The filmmakers chose the dragonfly because it is symbolic of the island of Japan. They write, in answer to a viewer’s question about the symbolism, that the dragonfly “…symbolizes hope, perspective, dream, energy in Japan and it unites all the natural elements like water, earth and air….The Dragonfly represents the innerworld of the child, that it wants to be free in nature, but it can’t.”

Abita is a Graduate Thesis film by Shoko Hara and Paul Brenner.

New readers may be unaware of an incident in the Fall when “activists” (read: profiteers and hucksters) set their sights on my blog. Promoting fish farming in the Great Lakes with hysterical propaganda about the dangers of eating fish caught by indigenous commercial fisheries in the Pacific Northwest, making false or unverified health claims in an effort to sell affluent California parents anti-radiation pills for their children, and propagating a reframing of the nuclear disaster as an insidious plot to poison America topped the trolling topics hit parade.

In all of that noise, the plight of the vulnerable populations closest to the disaster are easily forgotten.

Please clap.

“Aerodynamics of the flying snake Chrysopelea paradisi: how a bluff body cross-sectional shape contributes to gliding performance.”

This research was partially supported by Defense Advanced Research Projects Agency (DARPA) grant W911NF1010040 to J.J.S. and P.P.V.

I guess it turns out it wasn’t a secret.

Holden, Daniel, John J. Socha, Nicholas D. Cardwell, and Pavlos P. Vlachos. “Aerodynamics of the flying snake Chrysopelea paradisi: how a bluff body cross-sectional shape contributes to gliding performance.” Journal of Experimental Biology. (217):382-394. (available February 1, 2014)

Please clap.

trollI’m closing the comments but reserving the right to re-open them at a later date.

The comments you don’t ever see because I don’t even approve them aren’t constructive, useful, or worth the time I spend reading them.

I have a lot of funny, smart, insightful readers. They tell me they rarely comment because they fear the trolls. That makes me sad.

This blog is mostly a sketchpad for popular culture musings, outbursts about squirrels, and observations on the small absurdities of life. I rarely blog about my research on online communications, but I have to mention that I’m fascinated by the arguments trolls make for their behavior.

A perpetual favorite of mine is the nostalgic re-appropriation of American West mythology into a “Ye Olde Internet as Frontier” argument – a popular argument for maintaining the status quo in many domains, to be sure, but even more ridiculous, in my opinion, when applied to blogging.

“Our communication style (read: swarming schoolyard bullying) used to be the norm when the Internet was like the Wild West (read: people who had the privilege/financial ability to be online had a megaphone and majority for shouting down minority groups online) but now it’s all puppies and rainbows online (read: people call them on their shit) and we’re the only ones still speaking Truth.”

Simply because there are people pushing back against you now doesn’t make you a persecuted minority.

“I got away with it then, I should get away with it now!” is a poor justification for being a jackass. Anywhere. Full stop.

And, to be clear, adopting these tactics to troll trolls is, in my opinion, a bad practice.

Communications research is increasingly bearing out the hypothesis that trolling commenters are becoming bolder, more aggressive, and that their presence affects the ability of other readers to critically evaluate the information they read.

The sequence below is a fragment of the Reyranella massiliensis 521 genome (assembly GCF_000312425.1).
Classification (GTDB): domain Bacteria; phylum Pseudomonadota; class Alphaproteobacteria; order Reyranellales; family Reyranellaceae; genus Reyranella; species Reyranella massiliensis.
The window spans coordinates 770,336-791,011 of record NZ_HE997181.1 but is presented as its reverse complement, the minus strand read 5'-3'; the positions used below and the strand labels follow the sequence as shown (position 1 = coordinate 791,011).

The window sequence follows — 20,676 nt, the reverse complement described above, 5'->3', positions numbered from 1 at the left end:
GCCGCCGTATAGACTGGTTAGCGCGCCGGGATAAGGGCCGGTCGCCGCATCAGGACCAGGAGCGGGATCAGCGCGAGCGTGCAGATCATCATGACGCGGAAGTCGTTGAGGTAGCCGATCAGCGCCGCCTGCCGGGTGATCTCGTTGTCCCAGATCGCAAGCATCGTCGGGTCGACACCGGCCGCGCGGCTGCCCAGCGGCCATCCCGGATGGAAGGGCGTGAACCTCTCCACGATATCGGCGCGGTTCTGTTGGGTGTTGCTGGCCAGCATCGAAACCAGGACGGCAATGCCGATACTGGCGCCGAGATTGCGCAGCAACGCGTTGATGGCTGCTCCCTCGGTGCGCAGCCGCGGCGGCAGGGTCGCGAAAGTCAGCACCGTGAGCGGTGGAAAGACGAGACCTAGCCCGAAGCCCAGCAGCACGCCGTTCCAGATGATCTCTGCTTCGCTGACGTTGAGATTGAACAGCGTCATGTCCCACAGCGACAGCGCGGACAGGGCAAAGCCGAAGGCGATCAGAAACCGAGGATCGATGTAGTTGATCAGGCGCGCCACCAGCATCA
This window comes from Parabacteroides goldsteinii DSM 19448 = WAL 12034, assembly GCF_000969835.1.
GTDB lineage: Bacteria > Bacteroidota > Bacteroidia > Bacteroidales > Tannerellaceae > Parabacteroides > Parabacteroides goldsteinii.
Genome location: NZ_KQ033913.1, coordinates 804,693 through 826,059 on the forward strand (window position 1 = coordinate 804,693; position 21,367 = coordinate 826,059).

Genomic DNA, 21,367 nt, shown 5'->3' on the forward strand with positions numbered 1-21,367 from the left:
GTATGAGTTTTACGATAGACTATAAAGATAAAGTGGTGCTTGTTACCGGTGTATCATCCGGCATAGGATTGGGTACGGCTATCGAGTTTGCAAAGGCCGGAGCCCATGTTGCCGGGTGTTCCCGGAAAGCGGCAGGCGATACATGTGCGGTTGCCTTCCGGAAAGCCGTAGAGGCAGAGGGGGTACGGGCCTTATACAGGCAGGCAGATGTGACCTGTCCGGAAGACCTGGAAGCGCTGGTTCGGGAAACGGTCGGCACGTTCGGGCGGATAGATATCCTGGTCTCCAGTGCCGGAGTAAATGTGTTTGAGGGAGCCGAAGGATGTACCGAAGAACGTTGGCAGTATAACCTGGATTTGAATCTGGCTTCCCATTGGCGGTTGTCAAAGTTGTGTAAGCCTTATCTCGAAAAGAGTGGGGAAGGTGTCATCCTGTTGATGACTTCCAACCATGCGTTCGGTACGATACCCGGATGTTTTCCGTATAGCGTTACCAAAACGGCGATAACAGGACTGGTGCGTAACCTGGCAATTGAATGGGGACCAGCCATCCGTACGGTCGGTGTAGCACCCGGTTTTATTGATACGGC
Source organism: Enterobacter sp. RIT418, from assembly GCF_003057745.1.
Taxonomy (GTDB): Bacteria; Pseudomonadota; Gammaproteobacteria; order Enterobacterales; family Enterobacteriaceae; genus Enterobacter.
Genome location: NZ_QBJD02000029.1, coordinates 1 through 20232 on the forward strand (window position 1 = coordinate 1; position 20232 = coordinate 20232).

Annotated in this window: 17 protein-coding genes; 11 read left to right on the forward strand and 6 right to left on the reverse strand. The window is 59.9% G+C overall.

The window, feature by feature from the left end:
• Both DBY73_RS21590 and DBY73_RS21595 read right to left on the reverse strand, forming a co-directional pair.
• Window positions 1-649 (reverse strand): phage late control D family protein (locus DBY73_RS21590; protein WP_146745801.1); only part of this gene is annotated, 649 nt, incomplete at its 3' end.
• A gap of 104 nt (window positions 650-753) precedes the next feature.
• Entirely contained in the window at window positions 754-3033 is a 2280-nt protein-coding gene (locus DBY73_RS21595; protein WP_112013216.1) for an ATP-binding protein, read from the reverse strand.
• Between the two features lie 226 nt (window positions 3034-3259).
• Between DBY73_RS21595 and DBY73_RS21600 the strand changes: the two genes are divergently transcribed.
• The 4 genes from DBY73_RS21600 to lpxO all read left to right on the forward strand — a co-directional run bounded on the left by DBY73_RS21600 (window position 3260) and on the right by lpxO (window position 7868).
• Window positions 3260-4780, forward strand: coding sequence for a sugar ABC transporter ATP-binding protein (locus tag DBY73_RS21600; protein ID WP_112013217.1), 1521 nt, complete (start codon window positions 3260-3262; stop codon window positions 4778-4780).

Curious about this? Here’s a fascinating study to get you started, from the Journal of Computer-Mediated Communication: “The “Nasty Effect:” Online Incivility and Risk Perceptions of Emerging Technologies” (Ashley A. Anderson, Dominique Brossard, Dietram A. Scheufele, Michael A. Xenos, and Peter Ladwig. Article first published online: 19 FEB 2013 DOI: 10.1111/jcc4.12009).

My decision to cut off the comments is based on the less high-minded fact that I just don’t have the energy or patience to wade through all of the misogyny, creationism, and anti-science hysteria to decide what to approve and what to moderate.

You can still reach me on twitter, and I hope this change doesn’t end up being permanent, but for now that’s just the way it’s got to be.

Please clap.

I’ve been ignoring the links to the devil baby video on facebook because, up until a few minutes ago, I thought it was a promotional stunt for an energy drink. Apparently, based on how hard Husband is laughing at me, this is not the case. I think babies are demonic and I watch horror movies, so, um, maybe the marketing team was a little too oblique in their approach.

I suppose they’ve succeeded on some level, in that I’m sharing it. So, um, there you go. I guess.

Please clap.

Dr. Isis: On Waking Up From Your Fear of Academic Writing…

While directed at scientists, this post is applicable all academic creatures. Unless you’re a delicate flower & can’t handle profanity…in which case you should read this shit twice because you might actually need an extra dose of Dr. Isis’s character-building ass-kicking. Or not. Whatever. At the end of the day, only you can make you get your work done.

Please clap.

Yesterday, I posted about how puzzling it is that a clearly false story about Jenny McCarthy recanting her anti-vaccinating ways has caught fire on facebook.

Apparently, the New York Daily News couldn’t be bothered to look at the date on, or even read, that old Time Magazine article, either. Although the use the word “suggests” in reference to the Time article, the headline plays on her role as co-host of “The View” to reinforce the rumor that McCarthy is changing her tune about vaccines.

JENNY CHANGES HER ‘VIEW’ – January 5, 2014

Jenny McCarthy’s immunization bashing may be coming to an end. “The View” host, who rallied publicly about her belief that MMR shots caused her son, Evan’s, autism, was interviewed for a Time magazine article, which suggests her son instead suffers from Landau-Kleffner syndrome, “a rare childhood neurological disorder.” McCarthy had been a voice to help those with autism since Evan’s diagnosis in 2005.